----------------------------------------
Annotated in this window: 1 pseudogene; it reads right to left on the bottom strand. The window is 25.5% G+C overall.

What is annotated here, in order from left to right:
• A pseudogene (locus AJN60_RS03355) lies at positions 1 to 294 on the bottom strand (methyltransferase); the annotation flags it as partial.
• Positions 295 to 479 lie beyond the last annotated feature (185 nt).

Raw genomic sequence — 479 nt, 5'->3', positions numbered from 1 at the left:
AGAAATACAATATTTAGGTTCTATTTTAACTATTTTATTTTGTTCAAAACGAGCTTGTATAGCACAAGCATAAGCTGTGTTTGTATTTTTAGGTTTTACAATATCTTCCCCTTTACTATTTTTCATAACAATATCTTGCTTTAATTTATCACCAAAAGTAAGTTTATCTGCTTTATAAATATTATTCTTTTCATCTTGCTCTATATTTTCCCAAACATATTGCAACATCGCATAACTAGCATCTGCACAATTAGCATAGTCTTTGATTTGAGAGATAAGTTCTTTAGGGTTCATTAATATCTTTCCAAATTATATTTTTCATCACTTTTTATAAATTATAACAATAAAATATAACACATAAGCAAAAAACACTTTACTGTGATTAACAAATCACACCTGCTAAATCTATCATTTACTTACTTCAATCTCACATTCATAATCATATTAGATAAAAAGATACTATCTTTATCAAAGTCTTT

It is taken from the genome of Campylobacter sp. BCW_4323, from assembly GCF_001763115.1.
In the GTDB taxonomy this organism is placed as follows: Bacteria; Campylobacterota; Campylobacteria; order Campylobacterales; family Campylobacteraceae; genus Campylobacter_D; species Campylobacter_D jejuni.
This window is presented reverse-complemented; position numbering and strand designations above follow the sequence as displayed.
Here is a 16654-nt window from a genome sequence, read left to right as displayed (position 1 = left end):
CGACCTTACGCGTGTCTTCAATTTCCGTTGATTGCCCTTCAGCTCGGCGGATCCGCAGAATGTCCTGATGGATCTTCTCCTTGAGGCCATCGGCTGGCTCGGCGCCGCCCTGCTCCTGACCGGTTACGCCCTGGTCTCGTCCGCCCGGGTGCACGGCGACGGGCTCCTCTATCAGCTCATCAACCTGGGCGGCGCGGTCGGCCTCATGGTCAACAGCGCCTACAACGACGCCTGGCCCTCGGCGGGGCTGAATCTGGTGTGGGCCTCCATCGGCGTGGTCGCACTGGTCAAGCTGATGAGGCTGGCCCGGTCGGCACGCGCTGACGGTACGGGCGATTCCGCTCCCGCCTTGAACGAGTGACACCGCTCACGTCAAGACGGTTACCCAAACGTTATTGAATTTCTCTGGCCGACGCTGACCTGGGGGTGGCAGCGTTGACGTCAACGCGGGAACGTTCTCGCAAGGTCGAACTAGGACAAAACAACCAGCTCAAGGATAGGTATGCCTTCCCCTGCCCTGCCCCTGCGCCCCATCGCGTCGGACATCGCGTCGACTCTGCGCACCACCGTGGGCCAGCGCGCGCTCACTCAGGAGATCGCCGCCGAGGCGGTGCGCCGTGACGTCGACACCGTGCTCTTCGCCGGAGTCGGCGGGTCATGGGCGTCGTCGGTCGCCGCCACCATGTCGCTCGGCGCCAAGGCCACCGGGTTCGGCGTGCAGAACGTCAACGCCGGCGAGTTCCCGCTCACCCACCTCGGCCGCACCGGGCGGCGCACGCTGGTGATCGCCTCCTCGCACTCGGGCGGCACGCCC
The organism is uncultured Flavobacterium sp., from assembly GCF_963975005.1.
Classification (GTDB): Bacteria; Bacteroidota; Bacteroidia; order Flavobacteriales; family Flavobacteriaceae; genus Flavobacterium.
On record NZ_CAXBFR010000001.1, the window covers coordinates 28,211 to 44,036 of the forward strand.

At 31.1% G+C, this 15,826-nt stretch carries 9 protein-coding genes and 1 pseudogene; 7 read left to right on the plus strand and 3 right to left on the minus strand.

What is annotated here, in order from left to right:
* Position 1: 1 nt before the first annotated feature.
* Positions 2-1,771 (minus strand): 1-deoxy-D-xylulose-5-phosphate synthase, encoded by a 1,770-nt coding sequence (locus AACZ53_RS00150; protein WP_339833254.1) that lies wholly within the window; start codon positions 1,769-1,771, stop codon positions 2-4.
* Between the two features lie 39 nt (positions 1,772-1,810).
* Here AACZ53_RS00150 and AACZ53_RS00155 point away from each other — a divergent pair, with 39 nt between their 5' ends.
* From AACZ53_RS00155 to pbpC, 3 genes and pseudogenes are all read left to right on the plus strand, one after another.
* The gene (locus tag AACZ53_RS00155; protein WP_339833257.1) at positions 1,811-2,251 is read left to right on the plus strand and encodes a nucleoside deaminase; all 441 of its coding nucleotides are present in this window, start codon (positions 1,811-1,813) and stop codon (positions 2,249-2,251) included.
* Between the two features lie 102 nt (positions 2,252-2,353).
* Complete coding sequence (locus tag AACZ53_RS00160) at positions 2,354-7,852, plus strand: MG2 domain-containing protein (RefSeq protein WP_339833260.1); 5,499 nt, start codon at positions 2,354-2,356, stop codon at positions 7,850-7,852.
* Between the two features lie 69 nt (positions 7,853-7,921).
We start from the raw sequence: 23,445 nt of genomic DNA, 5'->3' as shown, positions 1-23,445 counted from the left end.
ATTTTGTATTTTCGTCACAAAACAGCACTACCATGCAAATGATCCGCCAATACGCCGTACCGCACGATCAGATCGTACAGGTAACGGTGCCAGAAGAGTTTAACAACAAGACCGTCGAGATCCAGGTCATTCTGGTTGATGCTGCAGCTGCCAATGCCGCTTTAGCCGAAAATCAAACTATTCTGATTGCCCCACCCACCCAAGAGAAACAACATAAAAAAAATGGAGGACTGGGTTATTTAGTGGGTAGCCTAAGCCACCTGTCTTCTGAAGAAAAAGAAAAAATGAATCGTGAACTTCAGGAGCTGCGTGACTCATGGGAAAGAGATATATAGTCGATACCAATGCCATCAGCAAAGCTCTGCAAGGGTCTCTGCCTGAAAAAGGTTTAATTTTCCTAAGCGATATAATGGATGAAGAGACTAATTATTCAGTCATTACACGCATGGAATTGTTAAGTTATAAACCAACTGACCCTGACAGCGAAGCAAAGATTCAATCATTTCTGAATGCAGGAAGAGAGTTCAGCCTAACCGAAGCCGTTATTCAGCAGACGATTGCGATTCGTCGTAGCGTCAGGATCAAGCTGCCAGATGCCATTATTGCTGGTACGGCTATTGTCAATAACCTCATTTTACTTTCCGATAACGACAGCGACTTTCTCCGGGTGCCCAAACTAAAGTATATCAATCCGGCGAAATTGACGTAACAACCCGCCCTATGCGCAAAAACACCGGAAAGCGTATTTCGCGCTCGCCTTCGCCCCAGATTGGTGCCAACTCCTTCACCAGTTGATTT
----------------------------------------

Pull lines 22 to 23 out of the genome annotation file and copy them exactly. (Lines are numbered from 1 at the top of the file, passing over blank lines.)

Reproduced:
* The gene (locus tag AACZ53_RS00155; protein WP_339833257.1) at positions 1,811-2,251 is read left to right on the plus strand and encodes a nucleoside deaminase; all 441 of its coding nucleotides are present in this window, start codon (positions 1,811-1,813) and stop codon (positions 2,249-2,251) included.
* Between the two features lie 102 nt (positions 2,252-2,353).